One way to manage travel is to have a secretary book flights and hotels - that way, it's no longer up to the traveler, plus the secretary gets a good sense of what is reasonable for flights and so on. (I both travel and book travel for others; it's fairly easy to aim for flights that leave at reasonable hours and have reasonable layovers rather than the "leave at 4am, six hour layover in Seattle" or "9am nonstop" flights).
posted by Frowner at 9:27 AM on March 7, 2011

Here is the travel policy for a large research university, I don't think it is password protected. It seems pretty reasonable, most of the stipulations are of the "try to take the most economical option" variety. Warning: long
posted by ghharr at 9:41 AM on March 7, 2011

I actually know of a very large company that enforced the "public transport from the airport" portion of its policy, even for New York City. I once saw one of my clients at the bus stop in LaGuardia. He was going to a conference in midtown, and was told that he had to take the bus, even though he had luggage and would miss an hour (or more) of the conference. (My client service deed of the day was getting him into a taxi with me, although that triggered a round from him of "now I need to disclose this as a vendor gift under our ethics policy".)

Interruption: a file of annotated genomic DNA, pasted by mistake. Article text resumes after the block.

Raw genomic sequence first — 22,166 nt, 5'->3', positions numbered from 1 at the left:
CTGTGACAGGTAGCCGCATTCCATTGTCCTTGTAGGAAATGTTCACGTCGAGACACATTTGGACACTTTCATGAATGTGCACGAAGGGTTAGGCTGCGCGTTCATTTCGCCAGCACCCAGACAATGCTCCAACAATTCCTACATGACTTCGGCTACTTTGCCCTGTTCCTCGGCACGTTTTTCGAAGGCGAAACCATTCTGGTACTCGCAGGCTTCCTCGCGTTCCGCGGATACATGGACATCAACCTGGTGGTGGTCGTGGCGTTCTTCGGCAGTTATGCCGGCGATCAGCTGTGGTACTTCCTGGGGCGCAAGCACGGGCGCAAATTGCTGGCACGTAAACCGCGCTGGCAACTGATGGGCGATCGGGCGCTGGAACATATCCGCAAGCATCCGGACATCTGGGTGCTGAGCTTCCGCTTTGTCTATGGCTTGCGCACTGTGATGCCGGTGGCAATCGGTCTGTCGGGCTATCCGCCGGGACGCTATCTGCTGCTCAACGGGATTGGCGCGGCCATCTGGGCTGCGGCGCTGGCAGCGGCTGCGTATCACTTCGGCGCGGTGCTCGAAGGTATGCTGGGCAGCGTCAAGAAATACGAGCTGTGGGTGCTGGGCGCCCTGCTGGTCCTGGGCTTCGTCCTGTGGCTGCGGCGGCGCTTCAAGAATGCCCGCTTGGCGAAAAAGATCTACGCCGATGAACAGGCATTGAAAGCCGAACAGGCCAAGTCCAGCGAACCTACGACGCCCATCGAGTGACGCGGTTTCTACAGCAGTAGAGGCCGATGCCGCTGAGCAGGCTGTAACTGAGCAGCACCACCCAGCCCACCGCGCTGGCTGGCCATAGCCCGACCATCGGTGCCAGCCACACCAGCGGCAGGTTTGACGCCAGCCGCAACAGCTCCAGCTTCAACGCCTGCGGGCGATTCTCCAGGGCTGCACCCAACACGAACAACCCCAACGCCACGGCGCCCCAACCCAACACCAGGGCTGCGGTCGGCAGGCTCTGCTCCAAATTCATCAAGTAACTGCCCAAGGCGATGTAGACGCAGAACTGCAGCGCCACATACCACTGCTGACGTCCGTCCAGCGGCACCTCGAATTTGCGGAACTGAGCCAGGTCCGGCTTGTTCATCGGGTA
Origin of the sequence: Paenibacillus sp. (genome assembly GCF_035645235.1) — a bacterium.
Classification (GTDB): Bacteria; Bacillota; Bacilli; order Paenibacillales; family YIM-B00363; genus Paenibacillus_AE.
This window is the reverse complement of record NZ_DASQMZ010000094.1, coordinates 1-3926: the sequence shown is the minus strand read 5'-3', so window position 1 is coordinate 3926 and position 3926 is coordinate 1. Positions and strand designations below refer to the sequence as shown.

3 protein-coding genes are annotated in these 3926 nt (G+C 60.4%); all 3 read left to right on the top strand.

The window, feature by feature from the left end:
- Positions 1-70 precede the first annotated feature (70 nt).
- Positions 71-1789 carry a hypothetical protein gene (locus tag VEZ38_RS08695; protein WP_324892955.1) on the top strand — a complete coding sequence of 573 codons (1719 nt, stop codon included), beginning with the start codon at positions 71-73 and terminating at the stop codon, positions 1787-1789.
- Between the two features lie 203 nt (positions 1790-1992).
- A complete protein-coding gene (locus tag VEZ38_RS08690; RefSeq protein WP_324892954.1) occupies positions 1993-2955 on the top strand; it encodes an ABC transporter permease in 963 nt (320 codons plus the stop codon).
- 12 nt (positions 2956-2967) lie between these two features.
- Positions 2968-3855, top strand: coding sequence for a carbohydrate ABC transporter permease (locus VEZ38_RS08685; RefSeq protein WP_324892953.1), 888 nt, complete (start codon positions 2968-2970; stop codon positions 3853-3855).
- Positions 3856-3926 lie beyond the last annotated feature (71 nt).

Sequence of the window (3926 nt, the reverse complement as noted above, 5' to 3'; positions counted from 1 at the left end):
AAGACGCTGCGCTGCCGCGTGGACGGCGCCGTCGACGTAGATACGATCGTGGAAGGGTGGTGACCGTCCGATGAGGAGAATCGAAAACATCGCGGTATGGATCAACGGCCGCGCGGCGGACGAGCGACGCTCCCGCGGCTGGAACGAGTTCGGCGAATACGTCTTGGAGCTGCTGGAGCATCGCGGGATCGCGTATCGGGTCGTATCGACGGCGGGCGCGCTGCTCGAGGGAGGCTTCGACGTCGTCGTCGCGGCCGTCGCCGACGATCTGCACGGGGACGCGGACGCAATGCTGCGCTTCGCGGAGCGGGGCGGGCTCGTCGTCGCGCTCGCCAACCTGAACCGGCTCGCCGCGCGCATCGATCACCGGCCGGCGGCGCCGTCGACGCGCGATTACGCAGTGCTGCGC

So, the drafter of the OP's policy may be taking her cue from some fairly extremely enforced policies out there.

I think the most reasonable ones are where there is an "escape clause" that lets a sufficiently high-level manager/VP sign off on variance from the rules. Large corporate travel offices do this all the time. (In one of the law firms I worked at, the branch office accounting manager had to sign off on variance, but this was a mercifully painless process.) So for instance, if all the coach seats are sold out and you absolutely must be there the next day, it makes sense to book the first-class seat.